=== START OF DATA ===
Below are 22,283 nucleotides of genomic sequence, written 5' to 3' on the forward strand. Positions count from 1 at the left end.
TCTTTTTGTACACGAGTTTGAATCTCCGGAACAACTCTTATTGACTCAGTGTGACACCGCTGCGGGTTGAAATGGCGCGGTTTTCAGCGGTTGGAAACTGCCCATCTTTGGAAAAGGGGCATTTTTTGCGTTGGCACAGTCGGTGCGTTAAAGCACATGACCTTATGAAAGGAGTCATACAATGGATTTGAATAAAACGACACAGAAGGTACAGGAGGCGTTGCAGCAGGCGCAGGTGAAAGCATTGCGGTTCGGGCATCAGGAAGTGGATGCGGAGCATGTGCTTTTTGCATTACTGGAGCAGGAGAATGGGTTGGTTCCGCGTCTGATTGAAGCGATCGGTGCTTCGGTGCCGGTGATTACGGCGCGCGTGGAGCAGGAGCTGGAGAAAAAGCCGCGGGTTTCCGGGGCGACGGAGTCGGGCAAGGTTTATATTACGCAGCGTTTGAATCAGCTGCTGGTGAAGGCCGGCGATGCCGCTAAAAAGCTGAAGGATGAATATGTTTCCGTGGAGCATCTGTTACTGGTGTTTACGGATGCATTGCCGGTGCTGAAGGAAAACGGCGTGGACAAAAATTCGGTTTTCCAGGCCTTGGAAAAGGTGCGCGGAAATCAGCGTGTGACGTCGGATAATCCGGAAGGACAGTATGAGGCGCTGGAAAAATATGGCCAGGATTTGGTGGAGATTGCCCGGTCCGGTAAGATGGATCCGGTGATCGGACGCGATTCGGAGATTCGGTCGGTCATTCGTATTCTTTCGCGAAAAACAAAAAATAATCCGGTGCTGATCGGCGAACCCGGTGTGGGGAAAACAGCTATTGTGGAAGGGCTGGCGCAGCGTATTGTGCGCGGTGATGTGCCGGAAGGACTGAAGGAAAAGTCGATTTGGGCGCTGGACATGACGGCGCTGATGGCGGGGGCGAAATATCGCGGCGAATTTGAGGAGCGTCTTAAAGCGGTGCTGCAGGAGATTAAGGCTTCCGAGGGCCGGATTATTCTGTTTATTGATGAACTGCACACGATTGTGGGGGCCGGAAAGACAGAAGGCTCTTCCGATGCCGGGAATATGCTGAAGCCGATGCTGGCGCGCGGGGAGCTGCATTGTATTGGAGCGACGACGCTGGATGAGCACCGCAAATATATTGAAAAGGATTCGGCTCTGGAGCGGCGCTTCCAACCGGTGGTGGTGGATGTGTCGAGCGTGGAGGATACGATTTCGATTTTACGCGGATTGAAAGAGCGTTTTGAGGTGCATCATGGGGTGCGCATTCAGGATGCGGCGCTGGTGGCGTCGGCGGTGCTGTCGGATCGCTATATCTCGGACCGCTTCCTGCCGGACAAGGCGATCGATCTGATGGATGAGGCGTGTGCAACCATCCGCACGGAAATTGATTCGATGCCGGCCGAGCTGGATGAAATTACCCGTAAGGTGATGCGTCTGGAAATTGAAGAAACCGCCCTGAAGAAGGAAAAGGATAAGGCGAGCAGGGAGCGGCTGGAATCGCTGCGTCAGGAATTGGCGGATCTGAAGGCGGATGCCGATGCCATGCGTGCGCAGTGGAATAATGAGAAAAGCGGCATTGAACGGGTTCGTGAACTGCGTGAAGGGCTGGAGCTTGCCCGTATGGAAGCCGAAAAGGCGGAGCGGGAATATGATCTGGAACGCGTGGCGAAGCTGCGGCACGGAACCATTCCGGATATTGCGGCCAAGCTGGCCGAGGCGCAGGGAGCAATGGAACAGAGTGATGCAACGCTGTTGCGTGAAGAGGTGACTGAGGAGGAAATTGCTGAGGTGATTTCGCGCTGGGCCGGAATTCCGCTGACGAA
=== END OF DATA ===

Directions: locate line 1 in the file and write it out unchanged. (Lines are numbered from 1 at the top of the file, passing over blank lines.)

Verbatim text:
Below are 22,283 nucleotides of genomic sequence, written 5' to 3' on the forward strand. Positions count from 1 at the left end.